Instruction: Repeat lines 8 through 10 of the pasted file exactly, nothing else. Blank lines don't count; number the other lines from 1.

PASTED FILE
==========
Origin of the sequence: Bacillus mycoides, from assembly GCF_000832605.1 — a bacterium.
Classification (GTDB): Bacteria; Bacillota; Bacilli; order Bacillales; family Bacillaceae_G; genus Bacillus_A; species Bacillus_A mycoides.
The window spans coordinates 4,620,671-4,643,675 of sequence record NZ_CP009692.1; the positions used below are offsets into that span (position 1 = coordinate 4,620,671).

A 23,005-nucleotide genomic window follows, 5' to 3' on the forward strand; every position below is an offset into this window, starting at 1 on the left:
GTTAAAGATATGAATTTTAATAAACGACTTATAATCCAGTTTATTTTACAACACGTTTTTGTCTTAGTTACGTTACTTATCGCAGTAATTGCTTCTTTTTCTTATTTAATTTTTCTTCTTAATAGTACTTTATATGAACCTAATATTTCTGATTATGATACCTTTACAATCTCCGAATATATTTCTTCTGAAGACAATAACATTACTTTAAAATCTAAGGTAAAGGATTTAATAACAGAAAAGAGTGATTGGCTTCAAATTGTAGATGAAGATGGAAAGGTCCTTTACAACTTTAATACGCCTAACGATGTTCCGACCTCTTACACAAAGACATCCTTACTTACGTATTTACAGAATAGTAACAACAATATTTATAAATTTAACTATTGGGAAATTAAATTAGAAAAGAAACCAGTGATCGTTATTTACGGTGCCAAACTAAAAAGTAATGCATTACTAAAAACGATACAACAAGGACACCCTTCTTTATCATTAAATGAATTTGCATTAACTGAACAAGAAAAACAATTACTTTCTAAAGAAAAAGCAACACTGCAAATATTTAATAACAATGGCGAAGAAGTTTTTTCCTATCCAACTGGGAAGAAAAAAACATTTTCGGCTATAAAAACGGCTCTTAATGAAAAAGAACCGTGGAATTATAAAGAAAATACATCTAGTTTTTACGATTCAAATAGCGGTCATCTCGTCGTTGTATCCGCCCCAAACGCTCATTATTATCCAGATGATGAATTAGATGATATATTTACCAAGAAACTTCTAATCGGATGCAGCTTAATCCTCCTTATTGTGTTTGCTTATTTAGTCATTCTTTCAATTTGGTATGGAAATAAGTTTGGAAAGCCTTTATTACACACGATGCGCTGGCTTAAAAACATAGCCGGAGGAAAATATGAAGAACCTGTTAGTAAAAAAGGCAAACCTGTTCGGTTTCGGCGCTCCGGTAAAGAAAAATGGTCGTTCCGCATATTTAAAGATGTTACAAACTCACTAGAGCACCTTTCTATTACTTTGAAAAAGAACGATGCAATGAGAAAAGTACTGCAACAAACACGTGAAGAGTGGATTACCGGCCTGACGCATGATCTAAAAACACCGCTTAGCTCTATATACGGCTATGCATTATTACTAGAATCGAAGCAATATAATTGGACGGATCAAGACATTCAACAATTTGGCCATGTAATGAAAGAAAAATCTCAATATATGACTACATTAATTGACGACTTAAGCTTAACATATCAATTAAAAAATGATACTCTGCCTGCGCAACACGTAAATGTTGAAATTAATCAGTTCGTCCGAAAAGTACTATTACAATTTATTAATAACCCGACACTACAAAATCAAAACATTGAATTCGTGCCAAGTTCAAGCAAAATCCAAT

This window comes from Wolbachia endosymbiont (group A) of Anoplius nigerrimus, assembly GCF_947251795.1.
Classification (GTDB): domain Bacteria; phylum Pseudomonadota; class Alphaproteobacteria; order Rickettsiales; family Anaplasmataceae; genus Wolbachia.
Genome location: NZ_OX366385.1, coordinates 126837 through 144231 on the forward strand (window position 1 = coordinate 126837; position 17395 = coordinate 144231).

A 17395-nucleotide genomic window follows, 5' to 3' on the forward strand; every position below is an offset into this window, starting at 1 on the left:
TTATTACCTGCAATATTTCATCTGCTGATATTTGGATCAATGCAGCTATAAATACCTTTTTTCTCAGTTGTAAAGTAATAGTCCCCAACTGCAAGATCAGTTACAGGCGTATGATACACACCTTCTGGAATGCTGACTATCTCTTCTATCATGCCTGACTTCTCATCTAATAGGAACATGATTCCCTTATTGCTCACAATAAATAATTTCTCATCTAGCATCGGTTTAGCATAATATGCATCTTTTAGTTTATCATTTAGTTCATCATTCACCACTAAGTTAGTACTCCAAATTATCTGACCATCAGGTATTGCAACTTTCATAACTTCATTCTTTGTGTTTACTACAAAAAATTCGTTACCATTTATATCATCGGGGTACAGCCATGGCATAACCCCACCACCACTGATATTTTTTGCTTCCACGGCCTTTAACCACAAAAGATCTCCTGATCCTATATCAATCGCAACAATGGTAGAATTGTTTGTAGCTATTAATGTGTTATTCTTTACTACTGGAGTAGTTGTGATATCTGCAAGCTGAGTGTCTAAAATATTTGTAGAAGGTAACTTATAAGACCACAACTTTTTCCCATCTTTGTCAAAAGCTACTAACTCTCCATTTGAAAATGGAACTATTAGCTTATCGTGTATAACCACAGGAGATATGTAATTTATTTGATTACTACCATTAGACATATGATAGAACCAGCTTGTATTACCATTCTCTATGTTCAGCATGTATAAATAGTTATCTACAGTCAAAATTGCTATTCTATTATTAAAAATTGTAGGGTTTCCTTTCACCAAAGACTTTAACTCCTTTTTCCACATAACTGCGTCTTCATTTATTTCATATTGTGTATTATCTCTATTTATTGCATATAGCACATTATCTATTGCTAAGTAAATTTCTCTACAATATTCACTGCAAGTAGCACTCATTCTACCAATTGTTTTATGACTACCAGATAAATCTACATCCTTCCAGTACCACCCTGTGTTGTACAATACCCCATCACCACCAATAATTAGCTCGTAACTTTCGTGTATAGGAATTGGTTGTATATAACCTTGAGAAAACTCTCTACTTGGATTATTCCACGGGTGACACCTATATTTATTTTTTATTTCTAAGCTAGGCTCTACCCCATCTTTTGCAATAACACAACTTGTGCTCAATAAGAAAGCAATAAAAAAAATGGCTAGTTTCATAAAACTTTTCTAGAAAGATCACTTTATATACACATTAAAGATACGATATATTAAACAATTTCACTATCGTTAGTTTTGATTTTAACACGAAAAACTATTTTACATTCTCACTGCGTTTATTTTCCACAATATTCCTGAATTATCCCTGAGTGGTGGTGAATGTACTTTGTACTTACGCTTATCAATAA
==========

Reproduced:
Genome location: NZ_OX366385.1, coordinates 126837 through 144231 on the forward strand (window position 1 = coordinate 126837; position 17395 = coordinate 144231).

A 17395-nucleotide genomic window follows, 5' to 3' on the forward strand; every position below is an offset into this window, starting at 1 on the left:
TTATTACCTGCAATATTTCATCTGCTGATATTTGGATCAATGCAGCTATAAATACCTTTTTTCTCAGTTGTAAAGTAATAGTCCCCAACTGCAAGATCAGTTACAGGCGTATGATACACACCTTCTGGAATGCTGACTATCTCTTCTATCATGCCTGACTTCTCATCTAATAGGAACATGATTCCCTTATTGCTCACAATAAATAATTTCTCATCTAGCATCGGTTTAGCATAATATGCATCTTTTAGTTTATCATTTAGTTCATCATTCACCACTAAGTTAGTACTCCAAATTATCTGACCATCAGGTATTGCAACTTTCATAACTTCATTCTTTGTGTTTACTACAAAAAATTCGTTACCATTTATATCATCGGGGTACAGCCATGGCATAACCCCACCACCACTGATATTTTTTGCTTCCACGGCCTTTAACCACAAAAGATCTCCTGATCCTATATCAATCGCAACAATGGTAGAATTGTTTGTAGCTATTAATGTGTTATTCTTTACTACTGGAGTAGTTGTGATATCTGCAAGCTGAGTGTCTAAAATATTTGTAGAAGGTAACTTATAAGACCACAACTTTTTCCCATCTTTGTCAAAAGCTACTAACTCTCCATTTGAAAATGGAACTATTAGCTTATCGTGTATAACCACAGGAGATATGTAATTTATTTGATTACTACCATTAGACATATGATAGAACCAGCTTGTATTACCATTCTCTATGTTCAGCATGTATAAATAGTTATCTACAGTCAAAATTGCTATTCTATTATTAAAAATTGTAGGGTTTCCTTTCACCAAAGACTTTAACTCCTTTTTCCACATAACTGCGTCTTCATTTATTTCATATTGTGTATTATCTCTATTTATTGCATATAGCACATTATCTATTGCTAAGTAAATTTCTCTACAATATTCACTGCAAGTAGCACTCATTCTACCAATTGTTTTATGACTACCAGATAAATCTACATCCTTCCAGTACCACCCTGTGTTGTACAATACCCCATCACCACCAATAATTAGCTCGTAACTTTCGTGTATAGGAATTGGTTGTATATAACCTTGAGAAAACTCTCTACTTGGATTATTCCACGGGTGACACCTATATTTATTTTTTATTTCTAAGCTAGGCTCTACCCCATCTTTTGCAATAACACAACTTGTGCTCAATAAGAAAGCAATAAAAAAAATGGCTAGTTTCATAAAACTTTTCTAGAAAGATCACTTTATATACACATTAAAGATACGATATATTAAACAATTTCACTATCGTTAGTTTTGATTTTAACACGAAAAACTATTTTACATTCTCACTGCGTTTATTTTCCACAATATTCCTGAATTATCCCTGAGTGGTGGTGAATGTACTTTGTACTTACGCTTATCAATAA